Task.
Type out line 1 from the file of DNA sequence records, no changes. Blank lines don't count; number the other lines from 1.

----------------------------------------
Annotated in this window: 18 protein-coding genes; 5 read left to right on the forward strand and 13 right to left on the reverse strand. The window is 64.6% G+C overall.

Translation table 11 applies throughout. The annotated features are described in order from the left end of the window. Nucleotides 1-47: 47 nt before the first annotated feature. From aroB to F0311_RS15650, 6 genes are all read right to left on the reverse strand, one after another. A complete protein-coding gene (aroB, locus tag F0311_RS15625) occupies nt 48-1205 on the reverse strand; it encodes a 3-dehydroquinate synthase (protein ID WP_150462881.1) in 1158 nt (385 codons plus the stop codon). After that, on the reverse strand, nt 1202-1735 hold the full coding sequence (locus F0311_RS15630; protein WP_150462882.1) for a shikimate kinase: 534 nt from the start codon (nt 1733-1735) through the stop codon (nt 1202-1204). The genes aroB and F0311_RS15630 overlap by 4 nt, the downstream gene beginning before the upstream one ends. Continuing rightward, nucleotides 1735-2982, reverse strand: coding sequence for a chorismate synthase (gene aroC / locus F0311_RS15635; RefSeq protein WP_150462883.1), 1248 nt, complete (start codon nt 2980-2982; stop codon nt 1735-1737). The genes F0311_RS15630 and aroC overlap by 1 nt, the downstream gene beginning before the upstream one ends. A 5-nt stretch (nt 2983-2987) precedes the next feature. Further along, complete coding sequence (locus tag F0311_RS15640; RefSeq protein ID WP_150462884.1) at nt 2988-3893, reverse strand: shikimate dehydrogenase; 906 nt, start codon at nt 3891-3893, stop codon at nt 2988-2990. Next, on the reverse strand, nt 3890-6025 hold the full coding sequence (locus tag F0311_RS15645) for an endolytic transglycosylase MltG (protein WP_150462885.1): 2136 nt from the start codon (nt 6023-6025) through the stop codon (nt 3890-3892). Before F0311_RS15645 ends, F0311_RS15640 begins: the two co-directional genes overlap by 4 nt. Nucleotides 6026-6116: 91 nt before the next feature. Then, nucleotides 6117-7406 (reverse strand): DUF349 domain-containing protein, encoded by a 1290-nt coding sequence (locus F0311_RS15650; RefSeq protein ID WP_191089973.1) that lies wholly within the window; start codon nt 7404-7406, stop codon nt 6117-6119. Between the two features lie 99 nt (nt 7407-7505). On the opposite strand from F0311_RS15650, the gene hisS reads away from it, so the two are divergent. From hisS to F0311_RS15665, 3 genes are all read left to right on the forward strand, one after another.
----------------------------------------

Annotated in this window: 18 protein-coding genes; 5 read left to right on the forward strand and 13 right to left on the reverse strand. The window is 64.6% G+C overall.